TAIPEI (Taiwan News) — Taiwan’s shaved ice is among the world's top desserts and has become available all year long, with new creative flavors made with fresh seasonal ingredients.
Taiwan News went to three shaved ice shops to see the different flavors offered at each place.
Jingjimoo (金雞母), a popular spot on Taipei's Yongkang Street, has come up with a Mid-Autumn specialty to welcome fall. The ice is flavored with mashed plums and pomelos, giving it a purple appearance. This is a reference to the dress of Chang'e, the heroine of the Moon Festival legend.
Meanwhile, the candied lemon placed on top symbolizes the full moon. The ice has a sweet, citrusy taste, which is enhanced by dried strawberries and a layer of blueberry cream.
"We design different flavors of shaved ice according to the season and festival," Jingjimoo Manager Chih-ying told Taiwan News. For spring, they make shaved ice out of roses sourced from Pingtung. Mango and lemon are the usual flavors for summer and fall, respectively, while the shop uses strawberries and cream in the winter for a strong, rich taste.
Mango shaved ice. (Taiwan News photo)
Shaved ice with mangoes is Taiwan's best-known combination. The country is often referred to as the world's "tropical fruit king," with an annual output of more than 170,000 tons.
After chunks of mango are scattered on the ice is shaved into a bowl, condensed milk is then poured over the whole dish. Mango ice cream and mango sherbet are also typically added.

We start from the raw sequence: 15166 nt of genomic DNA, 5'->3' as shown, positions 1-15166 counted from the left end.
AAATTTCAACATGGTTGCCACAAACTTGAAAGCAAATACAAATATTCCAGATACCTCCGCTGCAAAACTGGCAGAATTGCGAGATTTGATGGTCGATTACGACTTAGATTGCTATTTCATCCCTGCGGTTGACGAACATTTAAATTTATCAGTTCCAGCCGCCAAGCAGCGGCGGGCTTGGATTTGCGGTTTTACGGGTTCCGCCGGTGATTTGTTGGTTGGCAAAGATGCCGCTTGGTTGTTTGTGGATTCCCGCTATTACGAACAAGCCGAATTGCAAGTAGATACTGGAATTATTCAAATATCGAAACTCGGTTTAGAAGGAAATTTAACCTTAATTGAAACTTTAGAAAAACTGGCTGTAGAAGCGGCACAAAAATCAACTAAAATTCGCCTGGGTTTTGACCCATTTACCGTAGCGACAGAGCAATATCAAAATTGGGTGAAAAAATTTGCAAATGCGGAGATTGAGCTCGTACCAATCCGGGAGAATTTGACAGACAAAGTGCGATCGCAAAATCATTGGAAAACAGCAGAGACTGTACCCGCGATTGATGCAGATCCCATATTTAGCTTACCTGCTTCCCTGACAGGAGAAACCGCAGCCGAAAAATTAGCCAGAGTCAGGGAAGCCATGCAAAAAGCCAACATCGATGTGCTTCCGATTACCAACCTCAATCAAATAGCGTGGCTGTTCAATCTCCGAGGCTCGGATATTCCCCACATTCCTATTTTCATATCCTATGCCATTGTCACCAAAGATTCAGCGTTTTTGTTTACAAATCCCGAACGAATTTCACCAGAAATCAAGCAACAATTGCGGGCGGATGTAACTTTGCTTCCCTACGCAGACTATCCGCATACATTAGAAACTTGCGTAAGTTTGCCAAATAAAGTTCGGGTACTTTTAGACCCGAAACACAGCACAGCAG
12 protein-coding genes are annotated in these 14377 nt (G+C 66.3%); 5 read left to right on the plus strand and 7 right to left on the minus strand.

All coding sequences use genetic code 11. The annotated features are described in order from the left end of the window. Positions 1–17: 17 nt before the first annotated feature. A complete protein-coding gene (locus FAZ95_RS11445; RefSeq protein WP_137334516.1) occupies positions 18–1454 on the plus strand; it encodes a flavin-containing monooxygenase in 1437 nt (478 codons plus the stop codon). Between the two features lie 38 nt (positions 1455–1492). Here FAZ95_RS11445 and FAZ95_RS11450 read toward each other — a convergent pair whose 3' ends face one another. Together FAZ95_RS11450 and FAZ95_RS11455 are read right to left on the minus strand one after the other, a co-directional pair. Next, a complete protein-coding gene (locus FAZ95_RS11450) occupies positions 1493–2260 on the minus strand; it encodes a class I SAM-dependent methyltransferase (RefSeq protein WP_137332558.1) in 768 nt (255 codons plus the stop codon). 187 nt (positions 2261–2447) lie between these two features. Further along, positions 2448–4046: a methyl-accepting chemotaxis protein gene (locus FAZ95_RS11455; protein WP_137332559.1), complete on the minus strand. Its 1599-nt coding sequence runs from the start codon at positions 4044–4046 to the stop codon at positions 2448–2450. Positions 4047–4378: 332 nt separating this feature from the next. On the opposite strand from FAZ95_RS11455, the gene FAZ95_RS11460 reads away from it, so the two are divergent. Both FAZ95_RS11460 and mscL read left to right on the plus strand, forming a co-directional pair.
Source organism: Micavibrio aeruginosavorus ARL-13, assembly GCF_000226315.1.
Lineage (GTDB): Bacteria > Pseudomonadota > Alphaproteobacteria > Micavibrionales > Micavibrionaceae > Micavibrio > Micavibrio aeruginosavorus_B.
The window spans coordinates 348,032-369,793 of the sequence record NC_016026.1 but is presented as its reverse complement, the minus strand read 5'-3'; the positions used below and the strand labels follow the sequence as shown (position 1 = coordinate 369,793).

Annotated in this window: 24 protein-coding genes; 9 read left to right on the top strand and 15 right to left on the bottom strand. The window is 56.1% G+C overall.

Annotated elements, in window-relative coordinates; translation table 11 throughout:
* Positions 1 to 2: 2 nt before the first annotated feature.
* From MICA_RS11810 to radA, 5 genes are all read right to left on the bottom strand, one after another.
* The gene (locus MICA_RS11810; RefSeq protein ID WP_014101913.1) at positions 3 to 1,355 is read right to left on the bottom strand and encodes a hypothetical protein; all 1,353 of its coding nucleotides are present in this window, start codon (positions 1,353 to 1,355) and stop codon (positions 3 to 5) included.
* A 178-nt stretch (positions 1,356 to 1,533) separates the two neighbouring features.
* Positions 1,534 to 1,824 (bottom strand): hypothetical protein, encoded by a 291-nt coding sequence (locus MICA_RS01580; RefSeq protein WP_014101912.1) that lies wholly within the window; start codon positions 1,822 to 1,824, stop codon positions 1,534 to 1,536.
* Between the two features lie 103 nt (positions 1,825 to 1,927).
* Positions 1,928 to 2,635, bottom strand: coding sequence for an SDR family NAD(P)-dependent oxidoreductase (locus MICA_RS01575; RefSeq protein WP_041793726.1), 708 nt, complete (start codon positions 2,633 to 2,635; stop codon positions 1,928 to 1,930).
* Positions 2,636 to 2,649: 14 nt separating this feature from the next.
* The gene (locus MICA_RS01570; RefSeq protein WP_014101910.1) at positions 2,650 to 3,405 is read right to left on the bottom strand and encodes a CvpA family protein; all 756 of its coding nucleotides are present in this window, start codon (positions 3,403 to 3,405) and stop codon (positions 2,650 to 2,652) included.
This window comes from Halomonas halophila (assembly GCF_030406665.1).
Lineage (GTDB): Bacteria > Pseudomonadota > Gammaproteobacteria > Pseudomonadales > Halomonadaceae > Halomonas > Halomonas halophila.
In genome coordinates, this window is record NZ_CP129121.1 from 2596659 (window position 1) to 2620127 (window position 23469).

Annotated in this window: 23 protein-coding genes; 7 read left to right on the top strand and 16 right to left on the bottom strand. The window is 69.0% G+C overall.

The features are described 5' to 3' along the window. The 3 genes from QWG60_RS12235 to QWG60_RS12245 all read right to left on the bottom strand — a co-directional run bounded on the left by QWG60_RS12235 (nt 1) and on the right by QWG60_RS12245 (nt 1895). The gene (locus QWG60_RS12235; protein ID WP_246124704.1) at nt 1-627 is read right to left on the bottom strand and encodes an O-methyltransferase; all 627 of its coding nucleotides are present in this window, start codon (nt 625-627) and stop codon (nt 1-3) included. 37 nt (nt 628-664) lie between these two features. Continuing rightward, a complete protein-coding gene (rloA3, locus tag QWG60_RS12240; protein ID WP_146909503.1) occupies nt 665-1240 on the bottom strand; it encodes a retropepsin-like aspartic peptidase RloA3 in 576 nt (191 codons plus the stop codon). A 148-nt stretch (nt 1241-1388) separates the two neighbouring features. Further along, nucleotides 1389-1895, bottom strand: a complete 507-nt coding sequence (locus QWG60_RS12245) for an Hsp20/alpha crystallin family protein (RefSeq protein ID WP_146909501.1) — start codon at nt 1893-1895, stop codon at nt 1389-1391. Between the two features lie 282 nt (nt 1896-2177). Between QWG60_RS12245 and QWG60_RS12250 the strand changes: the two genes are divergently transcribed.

Shaved ice shops like Smoothie House(思慕昔) are well-known for this mango creation. Their mango snowflake ice has seen record-breaking sales — enough to reach the height of Taipei 101 if they were piled up.
The snowflake ice is smooth and melts in the mouth right away, according to one Smoothie House customer. Fresh food is always a plus for the dessert, she added.
Traditional shaved ice (Taiwan News photo)
Though there are now shaved ice treats for all seasons, traditional shaved ice will never fade away. Dad's Taro Balls (阿爸の芋圓) has the most traditional flavors, offering toppings like red beans, peanuts, boba, and taro. Their signature dish has mashed taro, taro balls, and rice cakes.
The store has also been busy innovating the traditional dessert. It currently has one made of frozen sugar cane juice that is shaved into the shape of sugar cane slivers.
"It makes the ice sweeter and rich in fiber," said the shop owner Yen Hsiao-Chuan (顏孝全). The freshly cooked toppings pair perfectly with the shaved sugar cane ice, satisfying any sweet tooth.
Dad's Taro Balls was founded when a father tried to cook his daughters fresh, healthy desserts. He used sugar cane from southern Taiwan and taro from Taitung to make the signature shaved ice, said Yen.
Mixing innovation with tradition is one of the reasons why Taiwan's shaved ice has been popular for so long. Turning it into year-long treats is just another step in the evolution of this popular and refreshing dessert.